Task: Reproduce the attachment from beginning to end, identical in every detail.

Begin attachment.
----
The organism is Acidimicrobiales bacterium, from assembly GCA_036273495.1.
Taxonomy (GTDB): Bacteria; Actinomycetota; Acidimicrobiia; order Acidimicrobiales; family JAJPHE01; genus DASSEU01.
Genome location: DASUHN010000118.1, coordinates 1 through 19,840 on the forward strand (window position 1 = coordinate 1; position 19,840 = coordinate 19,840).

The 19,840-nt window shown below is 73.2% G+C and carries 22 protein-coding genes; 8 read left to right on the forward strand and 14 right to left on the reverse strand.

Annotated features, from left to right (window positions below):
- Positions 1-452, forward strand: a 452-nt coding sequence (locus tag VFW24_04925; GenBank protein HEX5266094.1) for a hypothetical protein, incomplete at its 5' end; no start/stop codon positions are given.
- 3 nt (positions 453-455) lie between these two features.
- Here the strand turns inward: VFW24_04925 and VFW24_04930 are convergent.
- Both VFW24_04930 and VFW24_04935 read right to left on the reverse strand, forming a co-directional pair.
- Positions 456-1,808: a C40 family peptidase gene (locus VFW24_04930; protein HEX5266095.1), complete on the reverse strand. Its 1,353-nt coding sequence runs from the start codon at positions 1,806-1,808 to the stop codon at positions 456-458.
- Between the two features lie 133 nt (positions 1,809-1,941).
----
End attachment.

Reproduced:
The organism is Acidimicrobiales bacterium, from assembly GCA_036273495.1.
Taxonomy (GTDB): Bacteria; Actinomycetota; Acidimicrobiia; order Acidimicrobiales; family JAJPHE01; genus DASSEU01.
Genome location: DASUHN010000118.1, coordinates 1 through 19,840 on the forward strand (window position 1 = coordinate 1; position 19,840 = coordinate 19,840).

The 19,840-nt window shown below is 73.2% G+C and carries 22 protein-coding genes; 8 read left to right on the forward strand and 14 right to left on the reverse strand.

Annotated features, from left to right (window positions below):
- Positions 1-452, forward strand: a 452-nt coding sequence (locus tag VFW24_04925; GenBank protein HEX5266094.1) for a hypothetical protein, incomplete at its 5' end; no start/stop codon positions are given.
- 3 nt (positions 453-455) lie between these two features.
- Here the strand turns inward: VFW24_04925 and VFW24_04930 are convergent.
- Both VFW24_04930 and VFW24_04935 read right to left on the reverse strand, forming a co-directional pair.
- Positions 456-1,808: a C40 family peptidase gene (locus VFW24_04930; protein HEX5266095.1), complete on the reverse strand. Its 1,353-nt coding sequence runs from the start codon at positions 1,806-1,808 to the stop codon at positions 456-458.
- Between the two features lie 133 nt (positions 1,809-1,941).